After a glorious swim, we headed back to the beach, dried off and walked West down the beach towards Bat’s Head. I hadn’t seen photos of this long, sandy, white cliffed beauty of a beach; I’m surprised though as it is very photogenic indeed.


Studland and the Isle of Purbeck

One afternoon and evening we made our way down to Studland and the Isle of Purbeck to have a series of nice walks along the beaches. We started at Studland beach itself. By an amazing bit of good fortune this day happened to coincide with the Bournemouth Airshow. This meant that from Studland we were able to see all manner of historic and modern aircraft in flight.

My personal favourite was the Typhoon which is incredibly loud, powerful and fast. After sitting on the beach, picking up shells and watching the airshow for a while we decided to walk from there, passed Knoll Beach to Old Harry’s rock (another local landmark).

On the way we passed ‘Dragon’s Teeth’ tank traps and a huge pillbox. The information boards around explained how the area had a rich history when it came to the Second World War and there had been many defences in case of invasions from across the channel.

We got to Old Harry’s Rock just in time to see two Spitfire planes roar overhead. After gazing at these stunning World War 2 icons swooping around the bay we then turned our eyes to Old Harry’s rock itself.

This unique, natural rock formation may not be quite as picture postcard gorgeous as Durdle Door, but it was certainly worth the walk to see it – especially at sunset.



One day we wanted to explore a little bit further afield from Corfe Castle and decided to rent bikes from Cyclexperience. There were lots of different recommended routes for different amounts of times and abilities. We opted to combine two half day bike rides for a full day of riding.

This started by leaving Corfe Castle and heading down towards the water at Studland beach. After a pleasant cycle through a really surprising variety of terrains. Once we arrived at Studland we passed the great Bankes Arms which we had drunk at on the previous night. From here we made our way up an enormous hill to Ballard Down.

When we eventually reached the top of this goliath hill we were rewarded by incredible views of Swanage and the bay – the perfect place for a picnic. After regaining some energy we then made our way down the other side of the hill before skirting around Swanage and making our way to the final straight which was on top of a fantastic grassy ridge with Corfe Castle welcoming us home in the distance.


The Tank Museum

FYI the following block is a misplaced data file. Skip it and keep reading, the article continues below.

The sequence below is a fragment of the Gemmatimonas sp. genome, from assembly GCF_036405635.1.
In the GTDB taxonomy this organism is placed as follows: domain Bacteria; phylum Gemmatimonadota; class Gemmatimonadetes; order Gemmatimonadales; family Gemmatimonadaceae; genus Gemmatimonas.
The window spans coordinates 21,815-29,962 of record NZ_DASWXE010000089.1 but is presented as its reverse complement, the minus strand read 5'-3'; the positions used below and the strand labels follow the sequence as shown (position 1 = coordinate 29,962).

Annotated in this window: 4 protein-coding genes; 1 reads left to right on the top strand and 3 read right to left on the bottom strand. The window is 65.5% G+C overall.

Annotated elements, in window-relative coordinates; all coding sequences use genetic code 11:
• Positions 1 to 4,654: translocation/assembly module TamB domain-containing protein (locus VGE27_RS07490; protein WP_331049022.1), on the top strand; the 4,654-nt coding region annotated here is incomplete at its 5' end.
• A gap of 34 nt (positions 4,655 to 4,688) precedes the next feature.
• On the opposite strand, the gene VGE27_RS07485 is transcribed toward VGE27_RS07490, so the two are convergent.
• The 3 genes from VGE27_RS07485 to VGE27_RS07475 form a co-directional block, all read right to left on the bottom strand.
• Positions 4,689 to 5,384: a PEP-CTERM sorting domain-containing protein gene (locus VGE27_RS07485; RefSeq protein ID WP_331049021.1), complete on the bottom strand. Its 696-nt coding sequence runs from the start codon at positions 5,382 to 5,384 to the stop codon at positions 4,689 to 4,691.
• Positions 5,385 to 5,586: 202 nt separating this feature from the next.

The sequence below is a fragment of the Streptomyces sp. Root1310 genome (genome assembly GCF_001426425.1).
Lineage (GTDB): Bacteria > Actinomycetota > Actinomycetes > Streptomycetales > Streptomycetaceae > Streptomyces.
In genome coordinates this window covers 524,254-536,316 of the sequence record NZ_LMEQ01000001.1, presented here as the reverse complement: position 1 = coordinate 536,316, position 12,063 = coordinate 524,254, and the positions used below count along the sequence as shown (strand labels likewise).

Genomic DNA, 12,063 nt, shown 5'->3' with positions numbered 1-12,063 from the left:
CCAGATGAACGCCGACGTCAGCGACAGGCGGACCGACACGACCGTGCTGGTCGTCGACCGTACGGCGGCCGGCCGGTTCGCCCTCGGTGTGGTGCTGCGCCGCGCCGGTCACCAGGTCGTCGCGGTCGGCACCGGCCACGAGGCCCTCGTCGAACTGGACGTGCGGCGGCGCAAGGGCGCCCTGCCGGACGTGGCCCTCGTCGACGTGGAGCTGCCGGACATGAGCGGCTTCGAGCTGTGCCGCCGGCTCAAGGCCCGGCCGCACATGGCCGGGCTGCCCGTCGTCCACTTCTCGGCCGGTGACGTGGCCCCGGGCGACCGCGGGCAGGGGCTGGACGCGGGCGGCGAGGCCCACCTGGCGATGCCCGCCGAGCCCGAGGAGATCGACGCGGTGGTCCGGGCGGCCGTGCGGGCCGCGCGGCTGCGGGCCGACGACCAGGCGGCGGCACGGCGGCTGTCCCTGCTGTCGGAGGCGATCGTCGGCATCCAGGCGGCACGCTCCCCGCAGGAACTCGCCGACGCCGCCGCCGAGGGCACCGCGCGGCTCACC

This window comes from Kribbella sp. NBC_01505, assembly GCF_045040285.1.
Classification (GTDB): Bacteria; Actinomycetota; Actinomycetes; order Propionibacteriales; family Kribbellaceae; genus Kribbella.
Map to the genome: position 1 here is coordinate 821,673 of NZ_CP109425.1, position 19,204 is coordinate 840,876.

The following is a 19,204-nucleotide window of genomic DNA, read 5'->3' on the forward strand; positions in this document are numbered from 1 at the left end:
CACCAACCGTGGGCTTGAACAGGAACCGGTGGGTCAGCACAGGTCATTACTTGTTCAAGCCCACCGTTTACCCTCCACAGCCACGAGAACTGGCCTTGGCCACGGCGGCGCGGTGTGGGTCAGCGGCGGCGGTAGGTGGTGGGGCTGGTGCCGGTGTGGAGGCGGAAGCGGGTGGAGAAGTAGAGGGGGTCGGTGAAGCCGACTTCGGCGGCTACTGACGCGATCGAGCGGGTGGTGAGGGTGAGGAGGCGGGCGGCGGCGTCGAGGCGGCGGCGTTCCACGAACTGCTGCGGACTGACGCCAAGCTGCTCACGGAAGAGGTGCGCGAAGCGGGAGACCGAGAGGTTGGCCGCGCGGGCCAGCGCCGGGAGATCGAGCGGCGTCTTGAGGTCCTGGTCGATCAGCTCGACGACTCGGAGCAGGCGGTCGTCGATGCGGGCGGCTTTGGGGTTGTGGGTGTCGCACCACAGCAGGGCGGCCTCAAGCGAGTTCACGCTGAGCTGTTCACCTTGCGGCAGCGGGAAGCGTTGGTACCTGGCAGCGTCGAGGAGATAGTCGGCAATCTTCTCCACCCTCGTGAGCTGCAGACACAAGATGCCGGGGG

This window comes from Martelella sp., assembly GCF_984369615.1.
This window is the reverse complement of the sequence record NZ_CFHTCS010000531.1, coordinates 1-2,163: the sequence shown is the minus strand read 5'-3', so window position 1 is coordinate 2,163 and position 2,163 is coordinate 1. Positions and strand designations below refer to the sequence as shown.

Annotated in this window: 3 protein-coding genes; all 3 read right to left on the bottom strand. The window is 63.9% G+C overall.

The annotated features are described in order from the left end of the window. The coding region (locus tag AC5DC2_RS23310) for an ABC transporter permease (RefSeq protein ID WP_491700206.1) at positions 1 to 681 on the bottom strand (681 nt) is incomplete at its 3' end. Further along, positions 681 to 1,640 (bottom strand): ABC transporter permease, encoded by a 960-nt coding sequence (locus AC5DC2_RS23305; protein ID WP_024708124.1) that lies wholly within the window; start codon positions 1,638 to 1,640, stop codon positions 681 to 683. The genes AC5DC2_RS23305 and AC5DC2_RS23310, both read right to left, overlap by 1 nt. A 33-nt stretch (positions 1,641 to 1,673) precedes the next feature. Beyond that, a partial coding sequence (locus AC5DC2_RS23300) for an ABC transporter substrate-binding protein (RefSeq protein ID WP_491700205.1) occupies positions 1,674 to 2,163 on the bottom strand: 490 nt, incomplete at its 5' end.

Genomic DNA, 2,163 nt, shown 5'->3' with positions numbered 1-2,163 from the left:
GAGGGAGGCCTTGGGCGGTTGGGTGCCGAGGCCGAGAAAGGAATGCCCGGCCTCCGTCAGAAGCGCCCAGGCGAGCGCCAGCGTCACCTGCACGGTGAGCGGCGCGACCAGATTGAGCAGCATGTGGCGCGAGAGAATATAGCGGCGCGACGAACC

During my trips around Europe, I’ve become increasingly interested in the Second World War. Ever since this interest formed I’ve wanted to go to the Tank Museum at Bovington and check it out. The Tank Museum has over 300 tanks which date from ‘Little Willie’ the worlds first ever tank to the modern Challenger 2.

I really enjoyed this huge variety of tanks and how they’ve been adapted to suit different situations and do different jobs. For example the one in the photograph above was converted to be a flail tank to clear landmines and make the ground safe for troops to walk through.

Above, the DD Tank was given a skirting which enabled it to float and was designed to land on the beaches of Normandy on D-Day. It’s not just historic tanks that the museum has on show however and they even had modern beasts like the Challenger tank in the photograph below. This monstrous tank is an awesome exhibit which you are actually able to go inside and receive a talk on life inside the Challenger.

I was really surprised to walk into one hallway to be greeted by the famous tank from the film Fury. The movie tells the story of an American M4 Sherman tank and its crew of Brad Pitt, Shia LaBeouf, Logan Lerman, Michael Peña and Jon Bernthal!

I really enjoyed the movie Fury and to see the real, working tank which they used for the film in the flesh was really great. What is even better is that the tank is still dressed with all of the props and debris that they used in the filming.

As you can tell from this lengthy post that the Corfe Castle area of Dorset is certainly worth taking a trip to. It has iconic landmarks, beautiful views, excellent attractions and a rich history. If you are a fan of camping then I wouldn’t hesitate to recommend that you stay at the Corfe Castle Camping And Caravanning Club Site – it’s a brilliant campsite and the perfect base for checking out everything that Dorset has to offer.